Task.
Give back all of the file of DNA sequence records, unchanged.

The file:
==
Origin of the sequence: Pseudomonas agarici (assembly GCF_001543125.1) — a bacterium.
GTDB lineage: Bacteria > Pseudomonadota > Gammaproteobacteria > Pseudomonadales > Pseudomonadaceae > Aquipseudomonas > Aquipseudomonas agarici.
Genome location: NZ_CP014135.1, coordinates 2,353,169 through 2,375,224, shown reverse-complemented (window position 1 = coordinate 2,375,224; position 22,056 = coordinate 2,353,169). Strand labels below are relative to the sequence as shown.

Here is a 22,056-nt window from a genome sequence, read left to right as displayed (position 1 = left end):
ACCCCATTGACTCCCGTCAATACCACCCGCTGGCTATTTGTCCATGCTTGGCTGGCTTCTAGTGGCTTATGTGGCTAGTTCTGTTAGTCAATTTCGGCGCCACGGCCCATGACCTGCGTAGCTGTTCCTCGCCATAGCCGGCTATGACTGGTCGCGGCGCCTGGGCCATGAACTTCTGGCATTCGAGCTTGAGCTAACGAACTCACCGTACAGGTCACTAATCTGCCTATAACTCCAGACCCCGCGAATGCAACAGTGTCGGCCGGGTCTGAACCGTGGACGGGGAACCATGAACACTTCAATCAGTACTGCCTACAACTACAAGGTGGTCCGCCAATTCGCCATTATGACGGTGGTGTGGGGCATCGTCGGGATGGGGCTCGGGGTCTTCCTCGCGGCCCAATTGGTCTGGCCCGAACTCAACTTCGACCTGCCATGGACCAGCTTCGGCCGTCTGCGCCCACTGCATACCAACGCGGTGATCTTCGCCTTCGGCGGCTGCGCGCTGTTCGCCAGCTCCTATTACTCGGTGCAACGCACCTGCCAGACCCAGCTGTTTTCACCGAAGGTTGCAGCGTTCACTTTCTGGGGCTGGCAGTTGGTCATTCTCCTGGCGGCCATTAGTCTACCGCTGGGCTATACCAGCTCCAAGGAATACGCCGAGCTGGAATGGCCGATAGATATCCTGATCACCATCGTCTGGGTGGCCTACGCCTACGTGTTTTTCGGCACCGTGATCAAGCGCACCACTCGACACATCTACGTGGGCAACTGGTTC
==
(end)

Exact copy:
Origin of the sequence: Pseudomonas agarici (assembly GCF_001543125.1) — a bacterium.
GTDB lineage: Bacteria > Pseudomonadota > Gammaproteobacteria > Pseudomonadales > Pseudomonadaceae > Aquipseudomonas > Aquipseudomonas agarici.
Genome location: NZ_CP014135.1, coordinates 2,353,169 through 2,375,224, shown reverse-complemented (window position 1 = coordinate 2,375,224; position 22,056 = coordinate 2,353,169). Strand labels below are relative to the sequence as shown.

Here is a 22,056-nt window from a genome sequence, read left to right as displayed (position 1 = left end):
ACCCCATTGACTCCCGTCAATACCACCCGCTGGCTATTTGTCCATGCTTGGCTGGCTTCTAGTGGCTTATGTGGCTAGTTCTGTTAGTCAATTTCGGCGCCACGGCCCATGACCTGCGTAGCTGTTCCTCGCCATAGCCGGCTATGACTGGTCGCGGCGCCTGGGCCATGAACTTCTGGCATTCGAGCTTGAGCTAACGAACTCACCGTACAGGTCACTAATCTGCCTATAACTCCAGACCCCGCGAATGCAACAGTGTCGGCCGGGTCTGAACCGTGGACGGGGAACCATGAACACTTCAATCAGTACTGCCTACAACTACAAGGTGGTCCGCCAATTCGCCATTATGACGGTGGTGTGGGGCATCGTCGGGATGGGGCTCGGGGTCTTCCTCGCGGCCCAATTGGTCTGGCCCGAACTCAACTTCGACCTGCCATGGACCAGCTTCGGCCGTCTGCGCCCACTGCATACCAACGCGGTGATCTTCGCCTTCGGCGGCTGCGCGCTGTTCGCCAGCTCCTATTACTCGGTGCAACGCACCTGCCAGACCCAGCTGTTTTCACCGAAGGTTGCAGCGTTCACTTTCTGGGGCTGGCAGTTGGTCATTCTCCTGGCGGCCATTAGTCTACCGCTGGGCTATACCAGCTCCAAGGAATACGCCGAGCTGGAATGGCCGATAGATATCCTGATCACCATCGTCTGGGTGGCCTACGCCTACGTGTTTTTCGGCACCGTGATCAAGCGCACCACTCGACACATCTACGTGGGCAACTGGTTC